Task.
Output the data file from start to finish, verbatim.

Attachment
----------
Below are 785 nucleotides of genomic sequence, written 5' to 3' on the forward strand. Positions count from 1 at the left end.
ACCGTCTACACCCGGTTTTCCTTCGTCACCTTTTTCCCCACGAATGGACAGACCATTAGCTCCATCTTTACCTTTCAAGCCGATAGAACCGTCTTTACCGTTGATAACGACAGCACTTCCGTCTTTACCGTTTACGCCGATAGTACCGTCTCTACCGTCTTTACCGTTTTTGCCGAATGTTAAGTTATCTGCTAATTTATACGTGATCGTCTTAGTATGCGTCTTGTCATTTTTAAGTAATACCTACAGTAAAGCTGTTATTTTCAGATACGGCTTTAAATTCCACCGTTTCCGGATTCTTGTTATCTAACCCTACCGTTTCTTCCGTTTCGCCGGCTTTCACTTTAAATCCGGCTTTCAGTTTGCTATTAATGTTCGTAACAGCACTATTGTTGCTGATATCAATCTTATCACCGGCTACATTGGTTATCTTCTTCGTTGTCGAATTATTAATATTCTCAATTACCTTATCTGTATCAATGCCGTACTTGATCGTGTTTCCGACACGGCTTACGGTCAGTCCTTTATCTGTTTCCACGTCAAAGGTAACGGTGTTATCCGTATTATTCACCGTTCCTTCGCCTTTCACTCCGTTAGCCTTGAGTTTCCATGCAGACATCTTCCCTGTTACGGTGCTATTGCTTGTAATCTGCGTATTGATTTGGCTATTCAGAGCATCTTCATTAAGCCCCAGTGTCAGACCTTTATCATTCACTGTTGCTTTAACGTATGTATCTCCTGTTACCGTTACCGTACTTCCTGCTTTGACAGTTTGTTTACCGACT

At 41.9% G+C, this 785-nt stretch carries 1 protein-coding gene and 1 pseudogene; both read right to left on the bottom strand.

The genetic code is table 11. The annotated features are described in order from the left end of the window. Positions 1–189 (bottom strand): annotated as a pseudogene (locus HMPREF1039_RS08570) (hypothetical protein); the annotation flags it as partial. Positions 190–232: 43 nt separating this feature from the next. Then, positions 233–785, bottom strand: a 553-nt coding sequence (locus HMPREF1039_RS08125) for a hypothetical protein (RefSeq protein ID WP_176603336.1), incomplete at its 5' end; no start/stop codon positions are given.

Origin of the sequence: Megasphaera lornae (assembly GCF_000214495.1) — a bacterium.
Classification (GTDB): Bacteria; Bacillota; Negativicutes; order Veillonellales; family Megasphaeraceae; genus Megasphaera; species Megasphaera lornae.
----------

Below are 785 nucleotides of genomic sequence, written 5' to 3' on the forward strand. Positions count from 1 at the left end.
ACCGTCTACACCCGGTTTTCCTTCGTCACCTTTTTCCCCACGAATGGACAGACCATTAGCTCCATCTTTACCTTTCAAGCCGATAGAACCGTCTTTACCGTTGATAACGACAGCACTTCCGTCTTTACCGTTTACGCCGATAGTACCGTCTCTACCGTCTTTACCGTTTTTGCCGAATGTTAAGTTATCTGCTAATTTATACGTGATCGTCTTAGTATGCGTCTTGTCATTTTTAAGTAATACCTACAGTAAAGCTGTTATTTTCAGATACGGCTTTAAATTCCACCGTTTCCGGATTCTTGTTATCTAACCCTACCGTTTCTTCCGTTTCGCCGGCTTTCACTTTAAATCCGGCTTTCAGTTTGCTATTAATGTTCGTAACAGCACTATTGTTGCTGATATCAATCTTATCACCGGCTACATTGGTTATCTTCTTCGTTGTCGAATTATTAATATTCTCAATTACCTTATCTGTATCAATGCCGTACTTGATCGTGTTTCCGACACGGCTTACGGTCAGTCCTTTATCTGTTTCCACGTCAAAGGTAACGGTGTTATCCGTATTATTCACCGTTCCTTCGCCTTTCACTCCGTTAGCCTTGAGTTTCCATGCAGACATCTTCCCTGTTACGGTGCTATTGCTTGTAATCTGCGTATTGATTTGGCTATTCAGAGCATCTTCATTAAGCCCCAGTGTCAGACCTTTATCATTCACTGTTGCTTTAACGTATGTATCTCCTGTTACCGTTACCGTACTTCCTGCTTTGACAGTTTGTTTACCGACT

At 41.9% G+C, this 785-nt stretch carries 1 protein-coding gene and 1 pseudogene; both read right to left on the bottom strand.

The genetic code is table 11. The annotated features are described in order from the left end of the window. Positions 1–189 (bottom strand): annotated as a pseudogene (locus HMPREF1039_RS08570) (hypothetical protein); the annotation flags it as partial. Positions 190–232: 43 nt separating this feature from the next. Then, positions 233–785, bottom strand: a 553-nt coding sequence (locus HMPREF1039_RS08125) for a hypothetical protein (RefSeq protein ID WP_176603336.1), incomplete at its 5' end; no start/stop codon positions are given.

Origin of the sequence: Megasphaera lornae (assembly GCF_000214495.1) — a bacterium.
Classification (GTDB): Bacteria; Bacillota; Negativicutes; order Veillonellales; family Megasphaeraceae; genus Megasphaera; species Megasphaera lornae.